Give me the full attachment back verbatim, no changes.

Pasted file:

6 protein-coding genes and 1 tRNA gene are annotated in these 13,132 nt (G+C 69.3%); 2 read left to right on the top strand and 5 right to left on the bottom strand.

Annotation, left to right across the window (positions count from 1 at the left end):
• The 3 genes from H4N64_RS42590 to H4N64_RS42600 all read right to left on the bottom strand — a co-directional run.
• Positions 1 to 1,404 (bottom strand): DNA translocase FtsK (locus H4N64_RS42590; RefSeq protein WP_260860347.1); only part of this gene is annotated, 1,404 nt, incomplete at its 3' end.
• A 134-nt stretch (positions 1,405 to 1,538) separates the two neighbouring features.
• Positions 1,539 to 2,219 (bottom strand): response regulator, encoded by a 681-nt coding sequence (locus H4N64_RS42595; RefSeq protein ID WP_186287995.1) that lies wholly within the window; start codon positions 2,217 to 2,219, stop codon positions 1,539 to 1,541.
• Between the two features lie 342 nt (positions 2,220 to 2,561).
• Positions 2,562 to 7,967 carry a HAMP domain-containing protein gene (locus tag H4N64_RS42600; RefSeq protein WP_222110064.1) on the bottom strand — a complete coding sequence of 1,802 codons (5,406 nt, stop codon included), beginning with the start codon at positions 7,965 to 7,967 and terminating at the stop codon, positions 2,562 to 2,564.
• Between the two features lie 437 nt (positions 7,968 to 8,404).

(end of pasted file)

6 protein-coding genes and 1 tRNA gene are annotated in these 13,132 nt (G+C 69.3%); 2 read left to right on the top strand and 5 right to left on the bottom strand.

Annotation, left to right across the window (positions count from 1 at the left end):
• The 3 genes from H4N64_RS42590 to H4N64_RS42600 all read right to left on the bottom strand — a co-directional run.
• Positions 1 to 1,404 (bottom strand): DNA translocase FtsK (locus H4N64_RS42590; RefSeq protein WP_260860347.1); only part of this gene is annotated, 1,404 nt, incomplete at its 3' end.
• A 134-nt stretch (positions 1,405 to 1,538) separates the two neighbouring features.
• Positions 1,539 to 2,219 (bottom strand): response regulator, encoded by a 681-nt coding sequence (locus H4N64_RS42595; RefSeq protein ID WP_186287995.1) that lies wholly within the window; start codon positions 2,217 to 2,219, stop codon positions 1,539 to 1,541.
• Between the two features lie 342 nt (positions 2,220 to 2,561).
• Positions 2,562 to 7,967 carry a HAMP domain-containing protein gene (locus tag H4N64_RS42600; RefSeq protein WP_222110064.1) on the bottom strand — a complete coding sequence of 1,802 codons (5,406 nt, stop codon included), beginning with the start codon at positions 7,965 to 7,967 and terminating at the stop codon, positions 2,562 to 2,564.
• Between the two features lie 437 nt (positions 7,968 to 8,404).